Dear Dr Mark,
We're very alarmed about our 17-year-old son George. His videogaming has made our family a war zone. His grades in high school are terrible, with many Ds and Fs, even though he is very bright. When we remind him to do his school work, he says he needs his computer and ends up gaming instead. Our efforts to restrict his access have failed. He was able to hack into our router to change settings to allow continued play, and no software holds him back. If we lock up the computers, he turns to his Xbox. If we take that away, he just plays on his iTouch. If we confiscate everything, he is enraged and goes to a friend's house. It's impossible to reason with George--he will listen politely, tell us what we want to hear, and then do exactly as he likes. He also insists that playing games--mostly Runescape and League of Legends--is the best way he has found to connect with his friends, so if we restrict it we are dooming him to isolation.
At school, his teachers offer extra help and have confronted his failure to perform in a very caring way, but he just doesn't "buy in," so there is no progress. Is there anything else we can do? Right now, it's hard to see college or a future for him.
Talking to parents about gaming is one of my greatest challenges. Many are innately suspicious of anything that happens on the internet, especially socializing with people they don't know. Opening skeptical minds to the potential benefits of all this is especially satisfying. When I see young people establishing unique relationships with peers across the country, and even across the world--sharing ideas, hopes, and dreams, or working together on intense and challenging games--it's easy to point out the possibilities for vital and sustaining connections. Parents often hear loud messages about danger and risk, so it's hard for them to accept this new way of engaging.
Gaming poses its own special problems. The engrossing and compelling nature of really good videogames creates a serious rift when players are unable to control or manage play and neglect basic life responsibilities. This certainly doesn't happen with all gamers. I have known some who are able to achieve a balance that allows them to pursue their hobby passionately and continue to be viable in the real world.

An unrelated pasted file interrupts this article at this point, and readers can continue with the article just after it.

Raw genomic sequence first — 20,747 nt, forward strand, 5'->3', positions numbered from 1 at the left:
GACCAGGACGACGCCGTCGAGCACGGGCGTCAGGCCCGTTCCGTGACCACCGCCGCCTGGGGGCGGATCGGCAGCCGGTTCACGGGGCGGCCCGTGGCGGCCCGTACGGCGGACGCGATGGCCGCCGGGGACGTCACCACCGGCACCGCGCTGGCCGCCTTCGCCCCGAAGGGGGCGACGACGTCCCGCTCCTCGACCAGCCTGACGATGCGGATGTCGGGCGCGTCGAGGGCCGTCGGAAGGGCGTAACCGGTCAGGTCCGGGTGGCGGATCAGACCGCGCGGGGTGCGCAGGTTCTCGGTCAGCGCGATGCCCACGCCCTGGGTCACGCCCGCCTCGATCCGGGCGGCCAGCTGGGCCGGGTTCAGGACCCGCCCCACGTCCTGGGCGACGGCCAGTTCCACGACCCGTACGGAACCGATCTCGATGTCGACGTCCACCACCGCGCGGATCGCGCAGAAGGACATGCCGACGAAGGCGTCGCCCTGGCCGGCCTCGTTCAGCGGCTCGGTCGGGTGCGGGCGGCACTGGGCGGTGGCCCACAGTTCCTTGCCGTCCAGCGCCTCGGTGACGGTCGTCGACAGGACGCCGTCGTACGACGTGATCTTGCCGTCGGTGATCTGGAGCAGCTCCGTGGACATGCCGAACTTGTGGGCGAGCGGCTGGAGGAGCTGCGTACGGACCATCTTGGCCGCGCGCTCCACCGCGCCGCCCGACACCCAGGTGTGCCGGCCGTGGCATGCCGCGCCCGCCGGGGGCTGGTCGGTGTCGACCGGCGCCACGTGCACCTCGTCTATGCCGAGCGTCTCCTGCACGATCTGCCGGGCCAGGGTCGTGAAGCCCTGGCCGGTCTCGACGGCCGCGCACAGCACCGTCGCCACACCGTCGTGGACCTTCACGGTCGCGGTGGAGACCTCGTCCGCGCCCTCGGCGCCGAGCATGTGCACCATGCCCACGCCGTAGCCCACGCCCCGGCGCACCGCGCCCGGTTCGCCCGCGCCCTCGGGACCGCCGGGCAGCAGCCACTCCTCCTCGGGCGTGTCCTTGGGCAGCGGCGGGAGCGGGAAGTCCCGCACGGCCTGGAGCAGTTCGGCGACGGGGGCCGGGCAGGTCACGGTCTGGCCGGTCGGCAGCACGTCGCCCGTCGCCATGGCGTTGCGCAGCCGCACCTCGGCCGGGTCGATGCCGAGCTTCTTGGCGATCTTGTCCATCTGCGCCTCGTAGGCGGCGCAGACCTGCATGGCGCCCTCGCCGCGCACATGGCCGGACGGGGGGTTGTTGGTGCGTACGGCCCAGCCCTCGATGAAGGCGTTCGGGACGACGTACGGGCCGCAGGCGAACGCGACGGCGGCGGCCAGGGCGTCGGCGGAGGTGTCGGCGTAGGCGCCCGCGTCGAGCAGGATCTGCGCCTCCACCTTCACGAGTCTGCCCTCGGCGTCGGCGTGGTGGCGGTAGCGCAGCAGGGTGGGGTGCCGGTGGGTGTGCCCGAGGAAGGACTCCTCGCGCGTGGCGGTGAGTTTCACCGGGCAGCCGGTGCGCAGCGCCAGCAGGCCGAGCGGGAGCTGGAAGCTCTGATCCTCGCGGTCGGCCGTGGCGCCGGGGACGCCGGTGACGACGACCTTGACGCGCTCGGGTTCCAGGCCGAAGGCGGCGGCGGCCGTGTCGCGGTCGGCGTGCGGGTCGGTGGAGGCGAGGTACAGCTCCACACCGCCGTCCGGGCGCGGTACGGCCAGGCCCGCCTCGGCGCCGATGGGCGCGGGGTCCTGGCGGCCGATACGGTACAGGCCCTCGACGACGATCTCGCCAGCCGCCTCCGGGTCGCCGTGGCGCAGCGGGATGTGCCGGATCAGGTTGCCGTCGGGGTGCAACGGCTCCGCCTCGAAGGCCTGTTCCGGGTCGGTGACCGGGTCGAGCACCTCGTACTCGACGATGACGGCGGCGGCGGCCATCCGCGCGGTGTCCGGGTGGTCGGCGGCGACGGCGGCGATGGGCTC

This rift can easily boil over into constant conflict as parents struggle to set limits and assert priorities that their children reject. The natural tendency is to become commensurately more restrictive as the problem increases, which in many cases only increases the problem. Teenagers who live to game feel angry, resentful, and bored when deprived of their passion, and this often doesn't lead to an embrace of parental expectations.
In the best case, negotiation and compromise is possible. The teen is willing to tolerate some limits on gaming in return for less hassling, and there is at least some effort to meet basic standards for schoolwork and family participation. Sometimes, this fails due to a factor that isn't readily apparent. There could be learning disabilities or social difficulties that have led the teen to turn away from school, or some other family issue (marital problems, substance abuse) for which the gaming struggle is a cover. If these factors can be identified and dealt with, which sometimes requires counseling, reason may once again rule the day.